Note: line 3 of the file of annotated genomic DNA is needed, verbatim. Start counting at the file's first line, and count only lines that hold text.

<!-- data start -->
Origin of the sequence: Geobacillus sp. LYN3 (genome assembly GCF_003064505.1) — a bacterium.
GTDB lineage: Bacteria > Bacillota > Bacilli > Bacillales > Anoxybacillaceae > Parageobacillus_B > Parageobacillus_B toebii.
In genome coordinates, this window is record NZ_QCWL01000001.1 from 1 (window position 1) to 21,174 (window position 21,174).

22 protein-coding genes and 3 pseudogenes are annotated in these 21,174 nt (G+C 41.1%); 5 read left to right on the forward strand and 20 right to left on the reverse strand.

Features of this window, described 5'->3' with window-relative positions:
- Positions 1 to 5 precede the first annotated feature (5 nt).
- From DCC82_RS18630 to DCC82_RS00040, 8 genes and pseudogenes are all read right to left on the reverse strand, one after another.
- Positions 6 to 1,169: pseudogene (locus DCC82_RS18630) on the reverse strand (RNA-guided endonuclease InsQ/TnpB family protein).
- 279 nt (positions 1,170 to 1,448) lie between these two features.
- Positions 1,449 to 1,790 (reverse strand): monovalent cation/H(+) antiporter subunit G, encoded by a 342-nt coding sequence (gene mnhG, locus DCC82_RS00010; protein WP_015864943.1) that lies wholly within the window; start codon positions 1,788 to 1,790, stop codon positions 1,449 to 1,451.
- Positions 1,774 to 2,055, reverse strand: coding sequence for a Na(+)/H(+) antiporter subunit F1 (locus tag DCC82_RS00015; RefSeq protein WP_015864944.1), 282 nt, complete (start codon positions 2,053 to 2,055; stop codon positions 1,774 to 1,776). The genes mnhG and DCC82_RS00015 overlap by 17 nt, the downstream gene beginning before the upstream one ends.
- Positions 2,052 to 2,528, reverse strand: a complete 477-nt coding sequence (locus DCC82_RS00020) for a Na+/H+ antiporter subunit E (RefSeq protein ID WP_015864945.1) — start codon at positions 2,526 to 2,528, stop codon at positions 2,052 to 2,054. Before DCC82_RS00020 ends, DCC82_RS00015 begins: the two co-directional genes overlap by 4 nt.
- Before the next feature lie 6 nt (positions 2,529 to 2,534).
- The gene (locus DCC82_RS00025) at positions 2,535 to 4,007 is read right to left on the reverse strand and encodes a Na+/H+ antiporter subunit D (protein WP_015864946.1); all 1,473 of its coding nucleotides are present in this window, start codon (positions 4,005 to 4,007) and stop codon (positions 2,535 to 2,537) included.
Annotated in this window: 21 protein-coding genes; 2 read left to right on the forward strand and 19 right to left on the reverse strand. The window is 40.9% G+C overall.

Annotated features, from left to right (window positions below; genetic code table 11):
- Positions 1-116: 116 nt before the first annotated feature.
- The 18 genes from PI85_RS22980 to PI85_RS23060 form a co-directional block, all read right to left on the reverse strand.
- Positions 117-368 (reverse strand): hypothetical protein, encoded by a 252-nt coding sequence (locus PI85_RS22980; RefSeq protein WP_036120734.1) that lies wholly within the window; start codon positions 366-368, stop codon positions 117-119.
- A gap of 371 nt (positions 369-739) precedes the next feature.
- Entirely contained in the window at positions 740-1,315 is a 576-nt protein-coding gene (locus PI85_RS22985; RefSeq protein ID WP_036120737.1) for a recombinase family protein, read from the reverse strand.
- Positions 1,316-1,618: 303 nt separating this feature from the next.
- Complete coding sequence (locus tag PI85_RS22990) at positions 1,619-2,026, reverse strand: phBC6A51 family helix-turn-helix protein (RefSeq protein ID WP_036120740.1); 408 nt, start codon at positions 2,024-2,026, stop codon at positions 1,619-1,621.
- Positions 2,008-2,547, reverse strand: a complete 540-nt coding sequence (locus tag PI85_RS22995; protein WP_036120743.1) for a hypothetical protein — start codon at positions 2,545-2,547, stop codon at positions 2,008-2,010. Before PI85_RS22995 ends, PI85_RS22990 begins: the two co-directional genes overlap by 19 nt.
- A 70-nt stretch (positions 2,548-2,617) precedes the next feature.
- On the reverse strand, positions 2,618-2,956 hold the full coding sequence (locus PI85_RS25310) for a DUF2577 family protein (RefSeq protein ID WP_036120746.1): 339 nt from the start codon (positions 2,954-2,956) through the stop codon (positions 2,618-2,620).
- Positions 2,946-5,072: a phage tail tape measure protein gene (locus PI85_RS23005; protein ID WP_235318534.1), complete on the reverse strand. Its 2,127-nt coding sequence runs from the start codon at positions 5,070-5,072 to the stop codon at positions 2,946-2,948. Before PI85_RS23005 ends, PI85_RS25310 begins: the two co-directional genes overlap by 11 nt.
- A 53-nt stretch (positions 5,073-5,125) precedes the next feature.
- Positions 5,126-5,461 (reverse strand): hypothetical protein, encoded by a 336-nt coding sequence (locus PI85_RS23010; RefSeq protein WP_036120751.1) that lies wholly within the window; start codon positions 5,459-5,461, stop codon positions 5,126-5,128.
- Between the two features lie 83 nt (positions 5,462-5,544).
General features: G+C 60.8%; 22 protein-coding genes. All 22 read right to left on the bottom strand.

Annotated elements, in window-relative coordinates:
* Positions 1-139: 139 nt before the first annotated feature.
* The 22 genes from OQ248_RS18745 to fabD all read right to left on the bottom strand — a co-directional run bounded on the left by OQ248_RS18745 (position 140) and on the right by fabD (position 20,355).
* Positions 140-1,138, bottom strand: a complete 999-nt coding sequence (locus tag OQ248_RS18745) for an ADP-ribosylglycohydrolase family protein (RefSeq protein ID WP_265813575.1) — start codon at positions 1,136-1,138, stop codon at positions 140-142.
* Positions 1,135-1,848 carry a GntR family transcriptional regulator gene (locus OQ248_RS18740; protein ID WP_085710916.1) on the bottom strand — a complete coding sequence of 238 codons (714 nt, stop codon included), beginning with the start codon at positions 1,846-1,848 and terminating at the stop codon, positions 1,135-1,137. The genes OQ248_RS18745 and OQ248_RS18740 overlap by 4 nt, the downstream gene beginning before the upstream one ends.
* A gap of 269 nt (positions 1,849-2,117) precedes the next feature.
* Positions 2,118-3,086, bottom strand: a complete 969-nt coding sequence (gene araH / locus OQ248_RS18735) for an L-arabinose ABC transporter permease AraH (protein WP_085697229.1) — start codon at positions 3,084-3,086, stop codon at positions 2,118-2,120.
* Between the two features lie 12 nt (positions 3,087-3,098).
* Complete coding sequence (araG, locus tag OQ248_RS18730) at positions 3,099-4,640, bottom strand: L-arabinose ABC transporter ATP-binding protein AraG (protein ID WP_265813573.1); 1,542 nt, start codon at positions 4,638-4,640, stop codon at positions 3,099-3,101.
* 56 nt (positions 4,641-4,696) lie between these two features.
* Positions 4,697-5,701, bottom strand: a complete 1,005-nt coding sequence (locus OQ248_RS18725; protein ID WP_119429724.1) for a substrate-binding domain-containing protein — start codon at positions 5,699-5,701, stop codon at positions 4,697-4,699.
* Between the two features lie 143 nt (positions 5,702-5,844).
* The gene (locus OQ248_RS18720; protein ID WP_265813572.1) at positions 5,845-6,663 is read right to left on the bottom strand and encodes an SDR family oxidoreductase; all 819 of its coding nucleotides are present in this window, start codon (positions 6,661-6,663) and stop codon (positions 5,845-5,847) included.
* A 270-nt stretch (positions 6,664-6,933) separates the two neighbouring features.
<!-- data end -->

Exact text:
In genome coordinates, this window is record NZ_QCWL01000001.1 from 1 (window position 1) to 21,174 (window position 21,174).